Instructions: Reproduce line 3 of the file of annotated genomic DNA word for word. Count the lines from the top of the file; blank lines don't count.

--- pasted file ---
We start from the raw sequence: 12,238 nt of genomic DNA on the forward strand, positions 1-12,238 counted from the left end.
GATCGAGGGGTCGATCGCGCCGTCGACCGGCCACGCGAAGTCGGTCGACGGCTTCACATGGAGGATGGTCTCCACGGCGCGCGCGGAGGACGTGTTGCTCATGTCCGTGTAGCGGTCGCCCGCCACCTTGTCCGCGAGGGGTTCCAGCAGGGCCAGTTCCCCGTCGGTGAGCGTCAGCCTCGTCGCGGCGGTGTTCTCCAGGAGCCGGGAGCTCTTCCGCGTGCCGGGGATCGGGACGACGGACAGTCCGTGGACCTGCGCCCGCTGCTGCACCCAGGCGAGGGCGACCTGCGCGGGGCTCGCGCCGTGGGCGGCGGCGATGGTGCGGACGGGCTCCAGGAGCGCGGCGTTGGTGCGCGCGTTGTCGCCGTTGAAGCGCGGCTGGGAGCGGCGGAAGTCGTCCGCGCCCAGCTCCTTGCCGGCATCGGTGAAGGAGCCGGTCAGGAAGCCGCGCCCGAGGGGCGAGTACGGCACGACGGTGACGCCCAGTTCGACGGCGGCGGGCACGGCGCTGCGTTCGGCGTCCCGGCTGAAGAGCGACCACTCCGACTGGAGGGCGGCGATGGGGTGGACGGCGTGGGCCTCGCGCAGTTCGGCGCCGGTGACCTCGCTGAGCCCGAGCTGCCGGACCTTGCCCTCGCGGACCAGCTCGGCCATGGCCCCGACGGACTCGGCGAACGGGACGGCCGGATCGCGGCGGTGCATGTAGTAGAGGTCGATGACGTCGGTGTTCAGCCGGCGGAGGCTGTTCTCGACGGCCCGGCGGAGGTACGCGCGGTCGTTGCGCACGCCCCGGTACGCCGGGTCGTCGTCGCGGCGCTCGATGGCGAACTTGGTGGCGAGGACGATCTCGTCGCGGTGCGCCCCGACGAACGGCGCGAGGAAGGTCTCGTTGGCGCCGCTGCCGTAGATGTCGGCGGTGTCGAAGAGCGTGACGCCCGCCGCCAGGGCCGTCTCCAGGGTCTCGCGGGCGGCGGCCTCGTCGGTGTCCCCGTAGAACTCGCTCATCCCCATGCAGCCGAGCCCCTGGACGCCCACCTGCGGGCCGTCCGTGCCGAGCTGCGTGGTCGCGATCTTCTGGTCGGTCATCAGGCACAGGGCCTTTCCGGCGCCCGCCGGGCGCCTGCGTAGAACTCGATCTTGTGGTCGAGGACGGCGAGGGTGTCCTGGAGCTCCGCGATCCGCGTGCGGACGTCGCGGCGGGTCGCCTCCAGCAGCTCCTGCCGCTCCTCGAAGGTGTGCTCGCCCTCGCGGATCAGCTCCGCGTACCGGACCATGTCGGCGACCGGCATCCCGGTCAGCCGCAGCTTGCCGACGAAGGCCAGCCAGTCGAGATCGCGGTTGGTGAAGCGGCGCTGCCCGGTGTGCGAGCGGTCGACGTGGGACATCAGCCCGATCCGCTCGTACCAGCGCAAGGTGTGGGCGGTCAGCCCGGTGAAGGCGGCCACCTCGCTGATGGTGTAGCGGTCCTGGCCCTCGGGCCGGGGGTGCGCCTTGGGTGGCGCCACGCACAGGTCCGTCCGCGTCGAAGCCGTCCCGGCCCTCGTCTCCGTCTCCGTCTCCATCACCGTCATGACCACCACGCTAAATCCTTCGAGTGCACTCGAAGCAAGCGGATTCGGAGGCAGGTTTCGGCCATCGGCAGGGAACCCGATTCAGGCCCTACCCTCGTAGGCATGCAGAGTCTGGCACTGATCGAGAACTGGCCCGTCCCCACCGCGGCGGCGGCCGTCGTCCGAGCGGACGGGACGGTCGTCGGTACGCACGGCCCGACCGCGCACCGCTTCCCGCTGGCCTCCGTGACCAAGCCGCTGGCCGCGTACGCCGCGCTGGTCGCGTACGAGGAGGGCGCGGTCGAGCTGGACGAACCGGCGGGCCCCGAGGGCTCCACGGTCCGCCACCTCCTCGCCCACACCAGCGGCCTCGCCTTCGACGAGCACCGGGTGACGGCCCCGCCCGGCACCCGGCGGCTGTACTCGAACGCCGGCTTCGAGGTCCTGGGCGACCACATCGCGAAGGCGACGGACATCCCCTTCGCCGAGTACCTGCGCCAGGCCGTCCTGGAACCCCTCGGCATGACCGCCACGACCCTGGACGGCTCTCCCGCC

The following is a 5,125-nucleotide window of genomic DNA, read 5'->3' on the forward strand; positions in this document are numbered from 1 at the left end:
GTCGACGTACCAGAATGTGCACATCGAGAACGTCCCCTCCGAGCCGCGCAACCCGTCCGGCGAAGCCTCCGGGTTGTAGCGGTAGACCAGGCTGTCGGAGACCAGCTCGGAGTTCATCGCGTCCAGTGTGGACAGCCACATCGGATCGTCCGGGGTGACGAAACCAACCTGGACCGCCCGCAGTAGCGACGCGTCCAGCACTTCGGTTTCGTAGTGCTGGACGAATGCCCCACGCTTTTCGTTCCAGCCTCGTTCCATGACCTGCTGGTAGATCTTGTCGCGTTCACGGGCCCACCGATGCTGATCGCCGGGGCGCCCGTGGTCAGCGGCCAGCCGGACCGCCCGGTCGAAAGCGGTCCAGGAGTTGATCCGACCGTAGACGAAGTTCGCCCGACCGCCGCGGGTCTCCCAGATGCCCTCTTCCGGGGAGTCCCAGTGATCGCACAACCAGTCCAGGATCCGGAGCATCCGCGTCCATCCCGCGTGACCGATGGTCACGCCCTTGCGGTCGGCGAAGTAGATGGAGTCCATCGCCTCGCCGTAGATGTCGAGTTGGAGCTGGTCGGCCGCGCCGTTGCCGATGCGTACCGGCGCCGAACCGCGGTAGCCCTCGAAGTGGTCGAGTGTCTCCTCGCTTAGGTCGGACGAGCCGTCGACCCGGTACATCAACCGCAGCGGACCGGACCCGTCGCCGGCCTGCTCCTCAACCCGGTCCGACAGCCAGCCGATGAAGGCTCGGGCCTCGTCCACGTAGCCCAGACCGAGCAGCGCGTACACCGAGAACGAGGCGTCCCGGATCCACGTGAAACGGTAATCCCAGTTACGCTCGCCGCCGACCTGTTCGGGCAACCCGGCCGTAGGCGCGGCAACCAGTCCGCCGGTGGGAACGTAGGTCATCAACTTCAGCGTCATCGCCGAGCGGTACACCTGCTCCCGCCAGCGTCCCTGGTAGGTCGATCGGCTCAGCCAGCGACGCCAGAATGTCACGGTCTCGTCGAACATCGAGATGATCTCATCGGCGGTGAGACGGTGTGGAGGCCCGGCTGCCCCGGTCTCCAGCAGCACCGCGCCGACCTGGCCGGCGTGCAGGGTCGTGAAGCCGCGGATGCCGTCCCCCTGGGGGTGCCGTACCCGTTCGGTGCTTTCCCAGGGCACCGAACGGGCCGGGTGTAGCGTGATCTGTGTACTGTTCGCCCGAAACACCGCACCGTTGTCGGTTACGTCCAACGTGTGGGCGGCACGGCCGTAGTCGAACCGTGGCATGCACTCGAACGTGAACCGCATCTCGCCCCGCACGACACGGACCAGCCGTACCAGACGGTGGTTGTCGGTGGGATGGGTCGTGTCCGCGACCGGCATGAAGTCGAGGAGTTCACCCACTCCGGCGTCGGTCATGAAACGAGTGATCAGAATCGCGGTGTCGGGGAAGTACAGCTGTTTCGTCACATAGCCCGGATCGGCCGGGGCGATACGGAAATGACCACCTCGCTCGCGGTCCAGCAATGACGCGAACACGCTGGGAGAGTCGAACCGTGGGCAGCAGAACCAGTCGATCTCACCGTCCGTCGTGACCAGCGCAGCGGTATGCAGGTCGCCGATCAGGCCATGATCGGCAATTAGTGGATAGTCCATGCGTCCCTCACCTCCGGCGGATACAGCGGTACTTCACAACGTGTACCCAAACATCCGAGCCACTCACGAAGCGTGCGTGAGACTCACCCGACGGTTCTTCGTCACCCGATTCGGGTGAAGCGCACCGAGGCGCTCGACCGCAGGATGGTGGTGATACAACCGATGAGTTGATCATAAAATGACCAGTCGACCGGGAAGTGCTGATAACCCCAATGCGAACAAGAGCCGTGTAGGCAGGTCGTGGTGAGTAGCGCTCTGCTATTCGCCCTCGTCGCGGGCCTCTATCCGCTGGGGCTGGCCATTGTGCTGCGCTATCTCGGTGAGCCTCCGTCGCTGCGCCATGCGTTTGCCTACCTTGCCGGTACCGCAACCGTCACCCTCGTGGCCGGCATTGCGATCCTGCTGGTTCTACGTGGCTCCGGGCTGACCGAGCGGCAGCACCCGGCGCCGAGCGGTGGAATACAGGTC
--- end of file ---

The following is a 5,125-nucleotide window of genomic DNA, read 5'->3' on the forward strand; positions in this document are numbered from 1 at the left end: